Domenico was no studious rabbinic sage bent over the Talmudic page, nor an enthused Jewish bibliophile happy to run across these sacred works. He was a Christian censor. His task was to edit the Jewish religion, striking out any terms or ideas that the Catholic Church deemed too harmful or problematic for their liking. His job was telling members of another faith what they could and could not do with their religion, and his autograph meant that a volume merited his all-important approval.
It’s a role that a surprising number of today’s Jews seem to aspire to this week in response to the growing phenomena of Christian seders. These “seders,” organized by and for Christians, borrow from Jewish Passover traditions for the purpose of Christian teaching and celebration. Typically they make reference to the most well-known Passover meal in history — the Last Supper. You can find a wide range of guides and instructions online, each offering their own ritual and spin. Passover may be the festival of unleavened bread, but these seders are on the rise.
As is a torrent of online outrage from Jewish voices. A viral tweet critiquing one Christian woman’s seder photos gained national news attention with its acerbic remark: “I think I just had a rage blackout.” Further didactic responses followed and were widely shared, like: “Hebrew school teacher here, and I’d like to offer my services to Christians wanting to lead a Passover Seder! Just follow these 4 easy steps: 1) Don’t 2) F*cking 3) Do 4) It.”
The self-righteous disapproval of other people’s private religious practice reflects a disturbingly illiberal axiom: that what other people do in their own homes, with their own family, in accord with their own beliefs, is somehow harmful to me. Many Jews were particularly upset to see these seders feature oddly inaccurate symbols, like a centerpiece challah in the shape of a cross.
Strange? Sure. It is uncomfortable to see familiar signs employed in unfamiliar ways — but no one is forcing us to look. Invoking Jesus at a church basement seder table feels like something precious has been pilfered, but no actual Jewish practice is thereby diminished. Passover challah is a contradiction in Jewish terms, not in human ones.
The truth is that each religious tradition runs on its own internal logic. I don’t expect Christians to understand the complex poetry of rabbinic Judaism, and I would fight like a Maccabee before letting their nosy inspectors decide which trends in Jewish practice are or are not kosher. We enter the terrain of retrograde culture warriors when we insist on regulating our neighbors’ dinner parties. It makes sense to them – can’t that be enough?
Many would argue no. A common concern is that Christian seders inappropriately veer from the “authentic” seder message. In reality, every year sees the development of new seder insights and experiences. Jews today celebrate feminist seders, social justice seders, gun control seders and political parody seders. You can find the Hogwarts Haggadah, the Seinfeld Haggadah, Zionist Haggadahs, anti-Zionist Haggadahs, and hundreds of works featuring the novel comments of contemporary scholars and thinkers. Travel back in time to the night on which Rabbi Akiva and his colleagues spent the evening discussing the Exodus, and I am confident their conversation would be far different than most Jewish seders today.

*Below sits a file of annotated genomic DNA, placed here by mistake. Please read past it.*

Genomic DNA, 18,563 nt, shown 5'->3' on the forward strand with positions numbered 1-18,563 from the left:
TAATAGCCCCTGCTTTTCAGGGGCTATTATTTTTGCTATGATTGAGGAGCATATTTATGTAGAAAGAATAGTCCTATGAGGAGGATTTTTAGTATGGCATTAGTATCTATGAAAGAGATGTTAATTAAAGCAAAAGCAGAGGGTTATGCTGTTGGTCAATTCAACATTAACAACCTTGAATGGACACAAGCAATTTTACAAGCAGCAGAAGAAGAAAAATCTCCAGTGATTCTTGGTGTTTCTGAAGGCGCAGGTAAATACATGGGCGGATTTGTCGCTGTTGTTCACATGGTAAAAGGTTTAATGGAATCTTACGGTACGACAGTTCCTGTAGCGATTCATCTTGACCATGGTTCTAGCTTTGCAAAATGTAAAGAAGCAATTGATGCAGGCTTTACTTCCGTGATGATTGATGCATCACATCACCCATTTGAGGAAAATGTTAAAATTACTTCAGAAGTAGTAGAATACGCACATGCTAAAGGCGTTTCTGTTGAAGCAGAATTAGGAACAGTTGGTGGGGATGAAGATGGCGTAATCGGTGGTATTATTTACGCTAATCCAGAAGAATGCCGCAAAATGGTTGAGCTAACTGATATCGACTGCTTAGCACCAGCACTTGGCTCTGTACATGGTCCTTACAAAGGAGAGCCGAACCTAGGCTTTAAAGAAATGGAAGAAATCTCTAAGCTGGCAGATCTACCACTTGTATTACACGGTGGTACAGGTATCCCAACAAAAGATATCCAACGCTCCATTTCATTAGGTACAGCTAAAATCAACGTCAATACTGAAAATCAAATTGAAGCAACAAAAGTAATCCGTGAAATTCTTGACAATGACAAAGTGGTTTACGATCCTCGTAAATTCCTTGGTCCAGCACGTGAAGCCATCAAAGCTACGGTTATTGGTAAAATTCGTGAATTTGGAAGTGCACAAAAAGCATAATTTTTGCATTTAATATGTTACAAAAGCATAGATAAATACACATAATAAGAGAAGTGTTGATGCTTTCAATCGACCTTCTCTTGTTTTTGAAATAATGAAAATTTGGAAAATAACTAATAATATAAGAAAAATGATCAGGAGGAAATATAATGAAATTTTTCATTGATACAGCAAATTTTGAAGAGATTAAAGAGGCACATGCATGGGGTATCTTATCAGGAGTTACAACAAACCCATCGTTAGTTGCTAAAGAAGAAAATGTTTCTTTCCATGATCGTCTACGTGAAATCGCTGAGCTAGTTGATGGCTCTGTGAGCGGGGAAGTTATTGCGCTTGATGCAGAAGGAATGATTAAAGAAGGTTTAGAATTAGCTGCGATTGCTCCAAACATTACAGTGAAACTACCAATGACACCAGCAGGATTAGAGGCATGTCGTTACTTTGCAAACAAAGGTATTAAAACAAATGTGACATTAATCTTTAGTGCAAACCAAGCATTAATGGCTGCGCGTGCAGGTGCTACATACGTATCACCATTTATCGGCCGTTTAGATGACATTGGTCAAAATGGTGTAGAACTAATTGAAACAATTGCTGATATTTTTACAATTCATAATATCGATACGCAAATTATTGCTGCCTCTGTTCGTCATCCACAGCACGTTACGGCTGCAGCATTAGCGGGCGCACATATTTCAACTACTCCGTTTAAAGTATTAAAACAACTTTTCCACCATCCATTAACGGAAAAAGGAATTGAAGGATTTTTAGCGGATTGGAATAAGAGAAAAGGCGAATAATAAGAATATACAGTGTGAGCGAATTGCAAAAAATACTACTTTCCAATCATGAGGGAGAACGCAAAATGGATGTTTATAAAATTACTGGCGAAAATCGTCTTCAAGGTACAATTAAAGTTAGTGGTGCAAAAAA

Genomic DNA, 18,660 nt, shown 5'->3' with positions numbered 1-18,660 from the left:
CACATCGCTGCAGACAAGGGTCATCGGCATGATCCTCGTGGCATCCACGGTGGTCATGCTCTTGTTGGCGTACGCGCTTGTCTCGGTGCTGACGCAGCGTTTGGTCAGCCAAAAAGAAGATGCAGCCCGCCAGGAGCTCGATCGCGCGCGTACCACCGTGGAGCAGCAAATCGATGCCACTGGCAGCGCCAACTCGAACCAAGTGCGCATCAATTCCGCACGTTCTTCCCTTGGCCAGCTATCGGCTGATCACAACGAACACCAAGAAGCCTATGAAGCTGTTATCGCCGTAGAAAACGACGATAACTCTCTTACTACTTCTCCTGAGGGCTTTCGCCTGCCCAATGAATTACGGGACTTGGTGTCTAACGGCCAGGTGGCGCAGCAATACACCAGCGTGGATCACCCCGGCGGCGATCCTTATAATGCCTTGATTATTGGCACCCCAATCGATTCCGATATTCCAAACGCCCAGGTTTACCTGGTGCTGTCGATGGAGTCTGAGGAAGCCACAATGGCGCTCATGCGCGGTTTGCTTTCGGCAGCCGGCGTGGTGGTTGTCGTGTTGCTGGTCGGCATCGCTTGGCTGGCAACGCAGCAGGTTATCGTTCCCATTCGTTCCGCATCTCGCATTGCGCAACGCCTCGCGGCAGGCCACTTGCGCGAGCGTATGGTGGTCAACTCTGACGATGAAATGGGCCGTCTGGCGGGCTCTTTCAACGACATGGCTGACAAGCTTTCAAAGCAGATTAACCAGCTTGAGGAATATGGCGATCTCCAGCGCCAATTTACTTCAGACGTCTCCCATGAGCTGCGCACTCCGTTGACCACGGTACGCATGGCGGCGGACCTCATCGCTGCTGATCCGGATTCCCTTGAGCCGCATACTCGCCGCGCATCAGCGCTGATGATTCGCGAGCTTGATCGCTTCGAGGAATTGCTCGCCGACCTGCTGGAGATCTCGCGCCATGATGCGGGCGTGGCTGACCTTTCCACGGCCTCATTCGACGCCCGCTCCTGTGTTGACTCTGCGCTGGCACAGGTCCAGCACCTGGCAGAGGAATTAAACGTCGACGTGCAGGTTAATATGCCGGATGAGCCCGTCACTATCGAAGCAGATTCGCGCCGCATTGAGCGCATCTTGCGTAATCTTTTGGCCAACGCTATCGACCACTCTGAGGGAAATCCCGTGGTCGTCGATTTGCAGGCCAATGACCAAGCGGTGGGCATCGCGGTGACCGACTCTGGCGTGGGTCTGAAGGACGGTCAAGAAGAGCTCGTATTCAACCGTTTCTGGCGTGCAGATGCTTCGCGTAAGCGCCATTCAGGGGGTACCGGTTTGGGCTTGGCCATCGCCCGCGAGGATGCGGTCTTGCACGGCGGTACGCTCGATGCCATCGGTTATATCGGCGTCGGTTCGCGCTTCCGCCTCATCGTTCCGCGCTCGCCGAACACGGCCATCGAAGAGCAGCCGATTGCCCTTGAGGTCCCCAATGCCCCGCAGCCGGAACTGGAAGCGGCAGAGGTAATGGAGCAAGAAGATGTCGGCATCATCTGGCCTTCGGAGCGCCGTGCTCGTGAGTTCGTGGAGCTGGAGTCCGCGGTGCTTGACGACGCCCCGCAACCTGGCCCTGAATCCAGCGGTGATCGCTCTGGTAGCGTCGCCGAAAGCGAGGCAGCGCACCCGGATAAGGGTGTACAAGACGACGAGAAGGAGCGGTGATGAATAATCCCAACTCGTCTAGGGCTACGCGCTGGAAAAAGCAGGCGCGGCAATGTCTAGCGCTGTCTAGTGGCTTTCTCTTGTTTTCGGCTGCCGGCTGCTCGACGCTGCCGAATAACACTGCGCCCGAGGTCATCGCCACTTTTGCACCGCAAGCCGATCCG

Of course, not all “new” interpretations of the seder are correct or wise, and I certainly believe that a Christological read of the seder reverberates with theological untruth. But that’s because I don’t believe in Christianity — ever — not because there is some preciously “correct” version of the seder that I dare not move past. If you object to a MAGA seder, do it because you disagree with Trump, not because you insist seder in 2021 must still be sponsored by Maxwell House.
Finally, many decry Christian seders as an act of cultural appropriation, as it so explicitly borrows elements of Jewish culture for its own use and needs. The great irony of this critique is that the seder itself borrows remorselessly from a previous cultural touchstone: the Greco-Roman symposium. The most glaring example is the “afikoman,” itself a Greek loan word meaning, roughly, dessert. The structured evening of food, wine and discussion is a direct appropriation of the symposium style, and even classic seder ingredients like karpas, charoset, sandwich making, reclining and handwashing are all a play on Greco-Roman ritual.
Of course, the Sages that constructed the seder were not interested in imitating every value and step of the Greco-Roman practice. Philosophizing was replaced with Torah study; the “dessert” of a hedonistic afterparty became the more tame afikoman and Hallel that we know today. The structure remained while the message was altered. It is the brilliance of Jewish tradition to appropriate ritual structures not our own, imbue them with new meaning and, within our own spaces, employ them for our own spiritual and communal purposes.
There is a temptation to edit out elements of other religions that we find distasteful. Domenico Gerosolimitano knew it well. Born a Jew, with years of rabbinic study under his belt, and later a convert to Christianity, he had all the Hebrew literacy and knowledge necessary to draw up the Church’s official list of problematic, harmful, offensive Jewish texts.
Moving past a world full of interreligious nitpicking requires more than just limiting the power of the censor’s hand. It also means working past the restricting, condescending instinct of a censor’s mind. The views and opinions expressed in this article are those of the author and do not necessarily reflect the views of JTA or its parent company, 70 Faces Media.